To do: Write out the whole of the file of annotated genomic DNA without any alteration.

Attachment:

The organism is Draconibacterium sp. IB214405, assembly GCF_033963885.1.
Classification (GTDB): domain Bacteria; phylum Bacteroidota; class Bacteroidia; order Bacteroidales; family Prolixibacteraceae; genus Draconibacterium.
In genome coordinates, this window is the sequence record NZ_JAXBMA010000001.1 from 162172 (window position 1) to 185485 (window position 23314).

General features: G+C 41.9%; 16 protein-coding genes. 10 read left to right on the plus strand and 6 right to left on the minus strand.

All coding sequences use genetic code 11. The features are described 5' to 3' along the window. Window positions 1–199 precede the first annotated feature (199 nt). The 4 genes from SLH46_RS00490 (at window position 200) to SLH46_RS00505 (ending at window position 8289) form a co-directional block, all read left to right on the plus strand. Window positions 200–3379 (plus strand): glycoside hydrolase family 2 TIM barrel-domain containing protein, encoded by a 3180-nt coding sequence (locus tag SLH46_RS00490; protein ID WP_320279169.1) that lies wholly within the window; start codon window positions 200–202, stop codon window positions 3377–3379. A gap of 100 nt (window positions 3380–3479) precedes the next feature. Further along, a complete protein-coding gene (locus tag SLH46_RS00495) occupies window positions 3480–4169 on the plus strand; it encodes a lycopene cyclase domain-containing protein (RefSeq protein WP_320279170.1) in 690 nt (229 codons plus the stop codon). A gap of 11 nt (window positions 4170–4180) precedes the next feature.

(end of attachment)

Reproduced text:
The organism is Draconibacterium sp. IB214405, assembly GCF_033963885.1.
Classification (GTDB): domain Bacteria; phylum Bacteroidota; class Bacteroidia; order Bacteroidales; family Prolixibacteraceae; genus Draconibacterium.
In genome coordinates, this window is the sequence record NZ_JAXBMA010000001.1 from 162172 (window position 1) to 185485 (window position 23314).

General features: G+C 41.9%; 16 protein-coding genes. 10 read left to right on the plus strand and 6 right to left on the minus strand.

All coding sequences use genetic code 11. The features are described 5' to 3' along the window. Window positions 1–199 precede the first annotated feature (199 nt). The 4 genes from SLH46_RS00490 (at window position 200) to SLH46_RS00505 (ending at window position 8289) form a co-directional block, all read left to right on the plus strand. Window positions 200–3379 (plus strand): glycoside hydrolase family 2 TIM barrel-domain containing protein, encoded by a 3180-nt coding sequence (locus tag SLH46_RS00490; protein ID WP_320279169.1) that lies wholly within the window; start codon window positions 200–202, stop codon window positions 3377–3379. A gap of 100 nt (window positions 3380–3479) precedes the next feature. Further along, a complete protein-coding gene (locus tag SLH46_RS00495) occupies window positions 3480–4169 on the plus strand; it encodes a lycopene cyclase domain-containing protein (RefSeq protein WP_320279170.1) in 690 nt (229 codons plus the stop codon). A gap of 11 nt (window positions 4170–4180) precedes the next feature.